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Dr. Seuss history and work

Theodor Seuss Geisel was born in Springfield, Massachusetts on March 2, 1904. Writing under the pen name Dr. Seuss, Theo Le Sieg, Rosetta Stone, becoming one of the most beloved writer, cartoonist, animator, book publisher, poet and artist.

A cartoon version of Horton Hatches the Egg, animated at Warner Bros. in 1942. Directed by Robert Clampett, it was presented as part of the Looney Tunes series.
Dr.Seuss/ public domain
Geisel's birthday, March 2, has been adopted as the annual date for National Read Across America Day, an initiative on reading created by the National Education Association.
Dr. SeussPublic Domain/R.R.Cratty

Geisel’s parents, Theodor Robert and Henrietta (Seuss) Geisel, both came from hard working German immigrants. His father managed the family brewery and was later appointed to supervise Springfield's public park system. Dr.Seuss pulled many stories, and his work ethic, from his childhood. Mulberry Street in Springfield, made famous in Dr. Seuss' first children's book- And to Think That I Saw It on Mulberry Street! -is less than a mile southwest of his boyhood home on Fairfield Street. Geisel was raised a Lutheran. He enrolled at Springfield Central High School in 1917 and graduated in 1921. Geisel attended Dartmouth College, graduating in 1925. Spending the next two years at Lincoln College, Oxford. In February 1927, he returned to the United States, and began submitting his work to magazines, book publishers, and advertising agencies.

His first nationally published cartoon appeared in the July 16, 1927, issue of The Saturday Evening Post. Later that year, he accepted a job as writer and illustrator at the magazine Judge.

In 1936, he wrote his first book, And to Think That I Saw It on Mulberry Street. Based on Geisel's varied accounts, the book was rejected by between 20 and 43 publishers. Geisel wrote four more books before the US entered World War II. This included The 500 Hats of Bartholomew Cubbins in 1938 as well as The King's Stilts and The Seven Lady Godivas in 1939. Followed by Horton Hatches the Egg in 1940, in which Geisel used of poetry.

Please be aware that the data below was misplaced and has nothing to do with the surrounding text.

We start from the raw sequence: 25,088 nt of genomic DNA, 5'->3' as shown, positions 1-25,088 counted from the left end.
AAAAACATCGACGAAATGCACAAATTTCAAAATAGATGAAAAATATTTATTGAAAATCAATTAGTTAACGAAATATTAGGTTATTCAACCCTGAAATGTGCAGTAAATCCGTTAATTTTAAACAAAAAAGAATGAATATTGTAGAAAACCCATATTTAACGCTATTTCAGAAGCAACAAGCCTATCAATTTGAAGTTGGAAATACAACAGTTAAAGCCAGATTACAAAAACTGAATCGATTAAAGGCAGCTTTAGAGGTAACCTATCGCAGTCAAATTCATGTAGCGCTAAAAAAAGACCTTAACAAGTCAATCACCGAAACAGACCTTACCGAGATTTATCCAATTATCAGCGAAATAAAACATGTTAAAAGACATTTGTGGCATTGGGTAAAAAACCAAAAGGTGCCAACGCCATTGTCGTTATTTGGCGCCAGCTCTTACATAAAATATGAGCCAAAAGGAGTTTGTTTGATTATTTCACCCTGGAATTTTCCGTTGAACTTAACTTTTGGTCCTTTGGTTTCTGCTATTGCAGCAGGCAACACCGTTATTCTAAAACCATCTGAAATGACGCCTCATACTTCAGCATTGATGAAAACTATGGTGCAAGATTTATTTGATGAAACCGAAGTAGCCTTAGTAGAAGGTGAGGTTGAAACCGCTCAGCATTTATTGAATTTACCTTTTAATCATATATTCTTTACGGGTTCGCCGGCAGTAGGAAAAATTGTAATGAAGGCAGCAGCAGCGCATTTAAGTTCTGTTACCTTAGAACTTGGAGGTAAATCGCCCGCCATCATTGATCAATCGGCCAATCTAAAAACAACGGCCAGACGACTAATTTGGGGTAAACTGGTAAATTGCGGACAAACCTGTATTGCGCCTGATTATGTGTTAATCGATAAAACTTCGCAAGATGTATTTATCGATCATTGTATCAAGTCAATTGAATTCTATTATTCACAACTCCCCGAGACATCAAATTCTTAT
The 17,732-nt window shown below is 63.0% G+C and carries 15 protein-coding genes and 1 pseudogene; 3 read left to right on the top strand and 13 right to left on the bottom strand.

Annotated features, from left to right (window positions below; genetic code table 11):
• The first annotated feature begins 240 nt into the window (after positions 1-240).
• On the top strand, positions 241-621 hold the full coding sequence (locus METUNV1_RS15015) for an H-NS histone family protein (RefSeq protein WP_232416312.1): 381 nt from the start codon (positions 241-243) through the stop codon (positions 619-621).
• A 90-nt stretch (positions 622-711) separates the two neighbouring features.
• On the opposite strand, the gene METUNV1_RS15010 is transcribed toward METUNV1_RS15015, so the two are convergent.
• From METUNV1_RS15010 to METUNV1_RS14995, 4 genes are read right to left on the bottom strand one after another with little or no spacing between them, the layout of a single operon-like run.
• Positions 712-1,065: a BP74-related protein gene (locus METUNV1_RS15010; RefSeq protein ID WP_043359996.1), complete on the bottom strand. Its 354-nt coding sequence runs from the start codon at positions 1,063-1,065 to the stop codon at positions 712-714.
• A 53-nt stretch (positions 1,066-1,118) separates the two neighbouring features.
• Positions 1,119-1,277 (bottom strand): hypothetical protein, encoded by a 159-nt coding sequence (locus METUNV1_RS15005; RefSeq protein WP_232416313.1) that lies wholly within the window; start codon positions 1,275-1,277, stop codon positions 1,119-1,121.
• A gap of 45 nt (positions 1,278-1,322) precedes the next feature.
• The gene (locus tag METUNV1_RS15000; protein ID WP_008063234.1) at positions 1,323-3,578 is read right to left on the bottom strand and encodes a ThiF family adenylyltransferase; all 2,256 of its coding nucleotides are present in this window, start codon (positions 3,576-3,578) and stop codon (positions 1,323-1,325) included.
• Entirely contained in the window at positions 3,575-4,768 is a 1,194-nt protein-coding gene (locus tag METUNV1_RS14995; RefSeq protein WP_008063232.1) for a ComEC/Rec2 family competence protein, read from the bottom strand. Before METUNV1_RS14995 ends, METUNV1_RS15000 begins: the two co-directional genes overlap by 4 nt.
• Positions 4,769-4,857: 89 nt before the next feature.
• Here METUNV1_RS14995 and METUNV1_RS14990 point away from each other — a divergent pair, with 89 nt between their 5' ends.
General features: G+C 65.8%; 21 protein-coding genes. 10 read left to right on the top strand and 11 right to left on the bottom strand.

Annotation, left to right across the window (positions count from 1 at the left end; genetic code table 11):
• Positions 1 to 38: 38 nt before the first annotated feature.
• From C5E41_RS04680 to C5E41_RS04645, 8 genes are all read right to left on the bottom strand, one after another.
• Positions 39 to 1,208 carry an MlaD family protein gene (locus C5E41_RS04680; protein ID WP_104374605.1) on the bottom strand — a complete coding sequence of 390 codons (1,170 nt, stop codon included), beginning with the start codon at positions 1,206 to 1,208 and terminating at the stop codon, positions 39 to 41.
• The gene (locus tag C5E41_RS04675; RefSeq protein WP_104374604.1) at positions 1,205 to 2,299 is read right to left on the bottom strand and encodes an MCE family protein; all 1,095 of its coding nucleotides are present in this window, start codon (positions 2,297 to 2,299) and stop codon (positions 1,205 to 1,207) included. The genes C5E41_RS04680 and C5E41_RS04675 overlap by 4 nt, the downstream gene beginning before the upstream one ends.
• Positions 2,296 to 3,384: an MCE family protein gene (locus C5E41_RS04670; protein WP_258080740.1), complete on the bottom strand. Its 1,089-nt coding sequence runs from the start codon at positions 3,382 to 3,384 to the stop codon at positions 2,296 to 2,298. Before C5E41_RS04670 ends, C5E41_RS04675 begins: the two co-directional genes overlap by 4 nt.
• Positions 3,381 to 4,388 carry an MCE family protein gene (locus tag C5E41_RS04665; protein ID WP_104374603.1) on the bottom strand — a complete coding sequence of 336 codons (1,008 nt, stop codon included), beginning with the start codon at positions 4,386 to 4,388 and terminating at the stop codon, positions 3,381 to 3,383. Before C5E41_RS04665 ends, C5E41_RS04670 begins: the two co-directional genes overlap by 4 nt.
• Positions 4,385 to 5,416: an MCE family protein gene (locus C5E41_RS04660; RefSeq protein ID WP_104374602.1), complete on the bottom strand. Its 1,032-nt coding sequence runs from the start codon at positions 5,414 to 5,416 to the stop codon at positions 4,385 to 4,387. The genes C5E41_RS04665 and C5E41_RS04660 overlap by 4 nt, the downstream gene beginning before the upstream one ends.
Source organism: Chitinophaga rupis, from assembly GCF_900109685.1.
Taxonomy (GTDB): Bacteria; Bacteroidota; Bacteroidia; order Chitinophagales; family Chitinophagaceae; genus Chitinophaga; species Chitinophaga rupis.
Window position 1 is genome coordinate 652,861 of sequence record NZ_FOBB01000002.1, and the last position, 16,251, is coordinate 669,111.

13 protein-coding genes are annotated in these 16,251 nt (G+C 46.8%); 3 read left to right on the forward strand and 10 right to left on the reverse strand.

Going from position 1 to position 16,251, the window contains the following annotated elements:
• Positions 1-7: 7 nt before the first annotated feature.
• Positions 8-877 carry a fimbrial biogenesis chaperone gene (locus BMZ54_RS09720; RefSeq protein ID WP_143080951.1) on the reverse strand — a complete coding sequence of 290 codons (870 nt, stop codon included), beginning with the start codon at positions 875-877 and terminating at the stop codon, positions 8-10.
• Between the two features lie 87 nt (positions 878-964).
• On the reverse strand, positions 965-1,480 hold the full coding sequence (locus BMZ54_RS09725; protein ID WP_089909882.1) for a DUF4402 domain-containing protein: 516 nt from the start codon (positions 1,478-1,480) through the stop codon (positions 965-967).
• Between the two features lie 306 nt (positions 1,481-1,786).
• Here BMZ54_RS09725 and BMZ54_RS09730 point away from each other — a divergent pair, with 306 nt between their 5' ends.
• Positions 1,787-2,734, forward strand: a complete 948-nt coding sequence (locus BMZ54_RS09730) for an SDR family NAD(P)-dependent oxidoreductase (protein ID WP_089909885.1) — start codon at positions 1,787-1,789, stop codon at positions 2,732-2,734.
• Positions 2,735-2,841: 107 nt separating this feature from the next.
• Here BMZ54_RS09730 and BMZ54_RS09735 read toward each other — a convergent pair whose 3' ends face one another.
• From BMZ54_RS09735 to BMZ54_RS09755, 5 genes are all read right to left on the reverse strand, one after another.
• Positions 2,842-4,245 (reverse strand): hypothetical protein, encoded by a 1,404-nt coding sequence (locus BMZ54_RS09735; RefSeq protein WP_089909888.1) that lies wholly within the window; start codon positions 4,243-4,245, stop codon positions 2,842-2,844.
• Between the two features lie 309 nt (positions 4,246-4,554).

In May 1954, Life magazine published a report on illiteracy, which concluded that children were not learning to read because their books were boring. William Ellsworth Spaulding, the director of the education division at Houghton Mifflin, compiled a list of 348 words he felt were important for first-graders to recognize and asked Geisel to cut the list to 250 words and write a book using only those words. Spaulding asked Geisel to "bring back a book children can't put down."

Nine months later, Geisel, using 236 of the words given to him, completed The Cat in the Hat. It retained the drawing style, verse rhythms, and all the imaginative power of Geisel's earlier works, but because of its simplified vocabulary, it could be read by beginning readers.

Over the course of his long career, Geisel wrote over 60 books. Though most were published under his pseudonym, Dr. Seuss, he also authored books as Theo LeSieg and Rosetta Stone. His books have topped many bestseller lists, sold over 600 million copies, and been translated into more than 20 languages. His most-celebrated books include the bestselling Green Eggs and Ham, The Cat in the Hat, The Lorax, One Fish Two Fish Red Fish Blue Fish, The 500 Hats of Bartholomew Cubbins, Fox in Socks, The King's Stilts, Hop on Pop, Thidwick the Big-Hearted Moose, Horton Hatches the Egg, Horton Hears a Who!, and How the Grinch Stole Christmas! His last book, published the year before his death, was Oh, the Places You'll Go!

Geisel's birthday, March 2, has been adopted as the annual date for National Read Across America Day, an initiative on reading created by the National Education Association.


Rhonda Cratty includes her experiences of 30 years of public school teaching, raising children of her own, and articles written for on-line and hard copy publications -within the pages of Learning at home. Learning at home can be purchased in print or eBook form through

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